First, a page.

Literature reports a wide range of prevalence rates, probably due to the lack of a common definition for microbial keratitis, which is even more lacking for microbial keratitis-induced endophthalmitis. Inconsistencies in routine smear tests for initially mild cases of keratitis which later turn into endophthalmitis may further obscure the accurate estimation of microbial association and detection rates.[5] We present herein three clinical cases to illustrate this.

Jagadish Chandra showed that Staphylococcus species are the most common pathogens in orofacial infections originating from odontogenic infections.[6] Cuesta et al.[7] identified MRSA in 7.3% of periodontal pockets and 7.3% of oral cavities.

Community-acquired MRSA (CA-MRSA) infections have also been reported to occur in immunocompetent individuals without risk factors traditionally associated to CA-MRSA HEA-MRSA.[8]

Of course, it has also been reported to be increased in immunosuppressed individuals, with Staphylococcus being one of the major hospital-acquired pathogens with risk of mortality. It is one of the most common bacteria in the skin and can, therefore, cause dermatitis or disseminate from a wound.[9]

S. aureus is a colonizer present in approximately 30%–50% of skin and mucosa [10] and is capable of incorporating genetic material from other microorganisms, thereby increasing its virulence and resistance to antimicrobial agents.[11]

Aims

The aim of the study was to evaluate S. aureus carriage in the oral cavity and its dissemination to different cervicofacial regions.


  Clinical Cases Top


Clinical case 1

Clinical case 1 is a 29-year-old male patient with a systemic history of type I diabetes which led to foot amputation 1 year previously, who visited the emergency room at Eva Perón Municipal Hospital in Merlo, Buenos Aires Province, Argentina. He presented with a right orbital abscess [Figure 1]a.
Figure 1: (a) Case 1, Right orbital abscess. (b) Case 2, Increase in volume in the labial, submental, and submaxillary regions. Presence of crusts in lower labial half-mucous. (c) Case 3, Volume increase of the right submaxillary region, with purulent secretion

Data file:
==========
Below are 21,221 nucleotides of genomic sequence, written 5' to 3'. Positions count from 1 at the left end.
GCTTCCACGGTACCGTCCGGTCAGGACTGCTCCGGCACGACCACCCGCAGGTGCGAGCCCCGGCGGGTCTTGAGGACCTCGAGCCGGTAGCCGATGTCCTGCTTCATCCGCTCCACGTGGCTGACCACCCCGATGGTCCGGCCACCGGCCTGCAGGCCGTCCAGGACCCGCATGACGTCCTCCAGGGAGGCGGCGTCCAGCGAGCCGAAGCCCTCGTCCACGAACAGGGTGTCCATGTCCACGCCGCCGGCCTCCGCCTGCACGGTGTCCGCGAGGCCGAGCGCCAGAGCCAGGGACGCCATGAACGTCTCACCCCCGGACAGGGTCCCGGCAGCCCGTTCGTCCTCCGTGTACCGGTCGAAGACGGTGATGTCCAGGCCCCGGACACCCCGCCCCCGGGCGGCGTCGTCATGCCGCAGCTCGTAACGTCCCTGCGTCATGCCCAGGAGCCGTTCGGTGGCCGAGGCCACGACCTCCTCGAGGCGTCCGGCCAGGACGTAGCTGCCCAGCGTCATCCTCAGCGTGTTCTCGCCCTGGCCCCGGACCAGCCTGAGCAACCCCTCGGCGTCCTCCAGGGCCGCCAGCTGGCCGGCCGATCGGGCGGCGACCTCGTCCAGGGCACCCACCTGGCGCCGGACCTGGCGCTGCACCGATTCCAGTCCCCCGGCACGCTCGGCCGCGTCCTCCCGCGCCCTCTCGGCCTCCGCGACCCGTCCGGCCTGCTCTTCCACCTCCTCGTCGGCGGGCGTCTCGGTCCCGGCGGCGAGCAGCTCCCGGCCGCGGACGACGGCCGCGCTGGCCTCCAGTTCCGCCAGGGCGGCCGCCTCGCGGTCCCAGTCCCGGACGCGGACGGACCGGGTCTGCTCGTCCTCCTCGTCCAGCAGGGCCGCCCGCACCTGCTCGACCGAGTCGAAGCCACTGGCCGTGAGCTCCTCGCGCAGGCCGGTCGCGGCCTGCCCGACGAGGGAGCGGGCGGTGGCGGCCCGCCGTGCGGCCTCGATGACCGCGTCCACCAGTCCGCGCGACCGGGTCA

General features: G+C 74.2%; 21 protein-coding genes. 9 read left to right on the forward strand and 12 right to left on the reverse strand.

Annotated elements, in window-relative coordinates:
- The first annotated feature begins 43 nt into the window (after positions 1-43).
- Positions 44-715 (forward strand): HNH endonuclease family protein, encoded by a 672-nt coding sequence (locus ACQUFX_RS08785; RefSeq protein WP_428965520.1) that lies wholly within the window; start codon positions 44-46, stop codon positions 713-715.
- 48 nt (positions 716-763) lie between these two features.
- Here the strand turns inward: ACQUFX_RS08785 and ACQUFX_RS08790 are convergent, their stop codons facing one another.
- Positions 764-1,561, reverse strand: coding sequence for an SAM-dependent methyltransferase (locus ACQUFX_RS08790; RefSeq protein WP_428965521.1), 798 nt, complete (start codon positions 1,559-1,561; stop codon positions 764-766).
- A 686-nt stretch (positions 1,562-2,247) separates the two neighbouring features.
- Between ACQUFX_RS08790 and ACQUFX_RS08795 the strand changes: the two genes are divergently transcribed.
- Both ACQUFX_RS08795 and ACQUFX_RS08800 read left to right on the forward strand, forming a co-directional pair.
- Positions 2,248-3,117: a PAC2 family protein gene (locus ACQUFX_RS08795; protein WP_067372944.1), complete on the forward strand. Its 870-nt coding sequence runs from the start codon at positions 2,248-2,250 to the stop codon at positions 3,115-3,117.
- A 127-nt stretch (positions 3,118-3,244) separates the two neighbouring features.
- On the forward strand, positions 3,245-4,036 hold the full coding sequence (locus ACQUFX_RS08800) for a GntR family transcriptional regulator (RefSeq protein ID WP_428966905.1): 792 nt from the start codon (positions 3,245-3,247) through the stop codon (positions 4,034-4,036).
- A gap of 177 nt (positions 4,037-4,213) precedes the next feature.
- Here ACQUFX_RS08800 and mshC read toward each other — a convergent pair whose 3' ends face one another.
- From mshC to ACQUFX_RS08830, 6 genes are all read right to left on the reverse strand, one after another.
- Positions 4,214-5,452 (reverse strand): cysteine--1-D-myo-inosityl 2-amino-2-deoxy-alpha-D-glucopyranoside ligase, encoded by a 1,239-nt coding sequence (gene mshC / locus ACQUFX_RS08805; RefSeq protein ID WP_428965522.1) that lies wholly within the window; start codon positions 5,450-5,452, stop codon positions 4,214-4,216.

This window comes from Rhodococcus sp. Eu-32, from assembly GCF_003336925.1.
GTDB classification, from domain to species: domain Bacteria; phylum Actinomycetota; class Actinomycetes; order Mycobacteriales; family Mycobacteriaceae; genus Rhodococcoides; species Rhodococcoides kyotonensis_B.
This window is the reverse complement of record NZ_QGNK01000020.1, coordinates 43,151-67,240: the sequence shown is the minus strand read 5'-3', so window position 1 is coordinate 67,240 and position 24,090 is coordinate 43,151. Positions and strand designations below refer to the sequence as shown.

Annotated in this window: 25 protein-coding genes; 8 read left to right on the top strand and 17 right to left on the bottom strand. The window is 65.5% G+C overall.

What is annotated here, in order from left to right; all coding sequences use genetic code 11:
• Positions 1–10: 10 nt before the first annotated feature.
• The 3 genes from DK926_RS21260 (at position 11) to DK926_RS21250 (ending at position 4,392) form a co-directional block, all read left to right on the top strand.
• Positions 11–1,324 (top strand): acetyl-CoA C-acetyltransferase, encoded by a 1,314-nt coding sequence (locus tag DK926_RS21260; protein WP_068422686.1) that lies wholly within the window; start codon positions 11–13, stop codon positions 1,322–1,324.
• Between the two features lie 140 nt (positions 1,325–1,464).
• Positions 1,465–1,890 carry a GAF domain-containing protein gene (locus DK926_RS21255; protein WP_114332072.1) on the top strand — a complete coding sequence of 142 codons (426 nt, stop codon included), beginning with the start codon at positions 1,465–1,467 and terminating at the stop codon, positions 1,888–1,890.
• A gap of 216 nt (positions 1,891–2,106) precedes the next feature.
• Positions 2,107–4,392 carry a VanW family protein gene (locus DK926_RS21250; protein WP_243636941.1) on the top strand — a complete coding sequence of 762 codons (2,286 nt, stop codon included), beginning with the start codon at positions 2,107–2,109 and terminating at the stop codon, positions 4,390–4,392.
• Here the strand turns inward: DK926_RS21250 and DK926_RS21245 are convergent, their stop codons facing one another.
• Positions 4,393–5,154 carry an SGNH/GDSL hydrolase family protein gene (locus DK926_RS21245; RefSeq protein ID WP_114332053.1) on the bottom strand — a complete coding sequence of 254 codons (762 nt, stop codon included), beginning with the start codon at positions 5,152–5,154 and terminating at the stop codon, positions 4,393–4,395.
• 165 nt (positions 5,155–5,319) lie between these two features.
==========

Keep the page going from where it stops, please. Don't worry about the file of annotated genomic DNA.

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The patient presented alteration of ocular motility (unable to open). Routine blood tests were performed, finding high blood sugar and ketoacidosis. Medical consultation was requested with clinical medicine, ophthalmology, and maxillofacial surgery. It was decided to hospitalize the patient [Figure 2]a.
Figure 2: (a) Case 1, Axial computed tomography of the craniofacial massif. Purulent collection is observed. (b) Case 2, Ulcer in mucosa of the lower lip with multiple foci of tissue necrosis. (c) Case 3, Favorable postoperative evolution

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The maxillofacial surgery service requested a computer tomography (CT) scan of the head and performed drainage from which a sample was taken for culture [Figure 3]a. The Department of Infectious Diseases prescribed a regimen of amoxicillin plus sulbactam 1.5 mg plus clindamycin 600 mg every 6 h. The culture showed Gram-positive cocci compatible with S. aureus.
Figure 3: (a) Case 1, After the drainage surgery, some laminar drains are placed (b) Case 2, Computed axial tomography of the craniofacial massif. Hypodense image of diffuse contours in the submental and submaxillary regions

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The patient was discharged after eight days. After discharge from the hospital, he was afebrile and hemodynamically stable and therefore continued with follow-up at maxillofacial, clinical medicine, and Infectious Diseases outpatient offices [Figure 4]a.
Figure 4: (a) Case 1, Favorable postoperative evolution. (b) Case 2, Computed axial tomography of the craniofacial massif. Hypodense image of diffuse contours in the submental and submaxillary regions

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Clinical case 2

Clinical case 2 is a 31-year-old female patient with no systemic history, who visited the emergency room at Eva Perón Municipal Hospital in Merlo, Buenos Aires Province, Argentina. She presented with fever, edema, erythema and pain in the mandible of five days duration.

Cervicofacial examination showed a diffuse induration in the submental region with increase in volume [Figure 1]b. Lower labial mucosa presented a 2 cm × 1.5 cm ulcerated lesion with erythematous borders, indurated and painful [Figure 2]b. It was decided to hospitalize the patient under diagnosis of presumptive NF.

Craniofacial scan showed a small hypodense area with diffuse contours and the presence of multiple nodal formations in submaxillary and submental regions, with a tendency to being grouped, in nonadenomegaly range [Figure 3]b and [Figure 4]b.